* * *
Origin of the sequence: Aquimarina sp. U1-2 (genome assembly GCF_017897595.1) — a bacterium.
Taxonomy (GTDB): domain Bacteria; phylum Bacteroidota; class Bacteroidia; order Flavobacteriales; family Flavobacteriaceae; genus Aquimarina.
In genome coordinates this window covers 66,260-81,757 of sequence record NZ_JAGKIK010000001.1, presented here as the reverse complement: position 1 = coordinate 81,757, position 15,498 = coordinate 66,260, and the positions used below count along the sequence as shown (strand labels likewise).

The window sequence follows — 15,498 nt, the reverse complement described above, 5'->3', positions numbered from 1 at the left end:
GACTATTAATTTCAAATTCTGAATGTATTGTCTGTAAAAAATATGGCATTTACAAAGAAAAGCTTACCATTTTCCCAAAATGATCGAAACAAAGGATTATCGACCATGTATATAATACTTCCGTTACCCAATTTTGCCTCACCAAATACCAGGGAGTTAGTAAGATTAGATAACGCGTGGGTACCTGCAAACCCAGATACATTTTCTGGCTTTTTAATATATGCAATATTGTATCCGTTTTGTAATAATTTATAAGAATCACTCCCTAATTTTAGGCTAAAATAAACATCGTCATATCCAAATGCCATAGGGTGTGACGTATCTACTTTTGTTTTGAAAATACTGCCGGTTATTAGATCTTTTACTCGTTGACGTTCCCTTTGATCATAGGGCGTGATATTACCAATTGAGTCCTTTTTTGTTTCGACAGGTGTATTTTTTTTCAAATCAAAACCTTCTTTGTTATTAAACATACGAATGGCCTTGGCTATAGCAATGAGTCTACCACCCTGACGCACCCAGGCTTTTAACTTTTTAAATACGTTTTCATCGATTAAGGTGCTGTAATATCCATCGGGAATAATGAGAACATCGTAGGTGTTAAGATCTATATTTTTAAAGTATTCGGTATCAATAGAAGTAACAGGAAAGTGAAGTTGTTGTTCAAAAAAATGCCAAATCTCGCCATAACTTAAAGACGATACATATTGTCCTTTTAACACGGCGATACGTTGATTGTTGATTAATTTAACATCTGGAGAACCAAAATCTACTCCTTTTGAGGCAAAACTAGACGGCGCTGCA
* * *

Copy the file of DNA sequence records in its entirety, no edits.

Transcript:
Origin of the sequence: Aquimarina sp. U1-2 (genome assembly GCF_017897595.1) — a bacterium.
Taxonomy (GTDB): domain Bacteria; phylum Bacteroidota; class Bacteroidia; order Flavobacteriales; family Flavobacteriaceae; genus Aquimarina.
In genome coordinates this window covers 66,260-81,757 of sequence record NZ_JAGKIK010000001.1, presented here as the reverse complement: position 1 = coordinate 81,757, position 15,498 = coordinate 66,260, and the positions used below count along the sequence as shown (strand labels likewise).

The window sequence follows — 15,498 nt, the reverse complement described above, 5'->3', positions numbered from 1 at the left end:
GACTATTAATTTCAAATTCTGAATGTATTGTCTGTAAAAAATATGGCATTTACAAAGAAAAGCTTACCATTTTCCCAAAATGATCGAAACAAAGGATTATCGACCATGTATATAATACTTCCGTTACCCAATTTTGCCTCACCAAATACCAGGGAGTTAGTAAGATTAGATAACGCGTGGGTACCTGCAAACCCAGATACATTTTCTGGCTTTTTAATATATGCAATATTGTATCCGTTTTGTAATAATTTATAAGAATCACTCCCTAATTTTAGGCTAAAATAAACATCGTCATATCCAAATGCCATAGGGTGTGACGTATCTACTTTTGTTTTGAAAATACTGCCGGTTATTAGATCTTTTACTCGTTGACGTTCCCTTTGATCATAGGGCGTGATATTACCAATTGAGTCCTTTTTTGTTTCGACAGGTGTATTTTTTTTCAAATCAAAACCTTCTTTGTTATTAAACATACGAATGGCCTTGGCTATAGCAATGAGTCTACCACCCTGACGCACCCAGGCTTTTAACTTTTTAAATACGTTTTCATCGATTAAGGTGCTGTAATATCCATCGGGAATAATGAGAACATCGTAGGTGTTAAGATCTATATTTTTAAAGTATTCGGTATCAATAGAAGTAACAGGAAAGTGAAGTTGTTGTTCAAAAAAATGCCAAATCTCGCCATAACTTAAAGACGATACATATTGTCCTTTTAACACGGCGATACGTTGATTGTTGATTAATTTAACATCTGGAGAACCAAAATCTACTCCTTTTGAGGCAAAACTAGACGGCGCTGCA